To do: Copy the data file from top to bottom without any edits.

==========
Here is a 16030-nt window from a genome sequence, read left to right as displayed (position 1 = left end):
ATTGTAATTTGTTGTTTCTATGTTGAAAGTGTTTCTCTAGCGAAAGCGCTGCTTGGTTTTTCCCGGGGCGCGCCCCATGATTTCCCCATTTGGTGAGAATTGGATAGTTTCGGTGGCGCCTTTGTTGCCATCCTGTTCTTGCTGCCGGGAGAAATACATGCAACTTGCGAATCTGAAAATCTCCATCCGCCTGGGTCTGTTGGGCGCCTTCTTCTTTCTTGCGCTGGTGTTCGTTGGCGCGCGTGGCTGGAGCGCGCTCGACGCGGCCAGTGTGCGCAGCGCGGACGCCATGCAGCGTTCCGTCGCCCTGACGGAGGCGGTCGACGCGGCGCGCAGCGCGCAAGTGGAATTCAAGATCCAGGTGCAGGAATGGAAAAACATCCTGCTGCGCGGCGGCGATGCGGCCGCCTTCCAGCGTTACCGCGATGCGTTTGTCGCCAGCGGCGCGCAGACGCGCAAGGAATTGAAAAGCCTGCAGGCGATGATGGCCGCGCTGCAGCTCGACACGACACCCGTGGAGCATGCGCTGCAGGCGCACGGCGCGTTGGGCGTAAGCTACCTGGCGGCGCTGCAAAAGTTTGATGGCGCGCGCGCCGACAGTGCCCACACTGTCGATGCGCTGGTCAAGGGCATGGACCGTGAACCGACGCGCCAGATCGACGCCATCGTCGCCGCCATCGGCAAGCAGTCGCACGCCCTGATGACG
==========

Here is a 16030-nt window from a genome sequence, read left to right as displayed (position 1 = left end):
ATTGTAATTTGTTGTTTCTATGTTGAAAGTGTTTCTCTAGCGAAAGCGCTGCTTGGTTTTTCCCGGGGCGCGCCCCATGATTTCCCCATTTGGTGAGAATTGGATAGTTTCGGTGGCGCCTTTGTTGCCATCCTGTTCTTGCTGCCGGGAGAAATACATGCAACTTGCGAATCTGAAAATCTCCATCCGCCTGGGTCTGTTGGGCGCCTTCTTCTTTCTTGCGCTGGTGTTCGTTGGCGCGCGTGGCTGGAGCGCGCTCGACGCGGCCAGTGTGCGCAGCGCGGACGCCATGCAGCGTTCCGTCGCCCTGACGGAGGCGGTCGACGCGGCGCGCAGCGCGCAAGTGGAATTCAAGATCCAGGTGCAGGAATGGAAAAACATCCTGCTGCGCGGCGGCGATGCGGCCGCCTTCCAGCGTTACCGCGATGCGTTTGTCGCCAGCGGCGCGCAGACGCGCAAGGAATTGAAAAGCCTGCAGGCGATGATGGCCGCGCTGCAGCTCGACACGACACCCGTGGAGCATGCGCTGCAGGCGCACGGCGCGTTGGGCGTAAGCTACCTGGCGGCGCTGCAAAAGTTTGATGGCGCGCGCGCCGACAGTGCCCACACTGTCGATGCGCTGGTCAAGGGCATGGACCGTGAACCGACGCGCCAGATCGACGCCATCGTCGCCGCCATCGGCAAGCAGTCGCACGCCCTGATGACG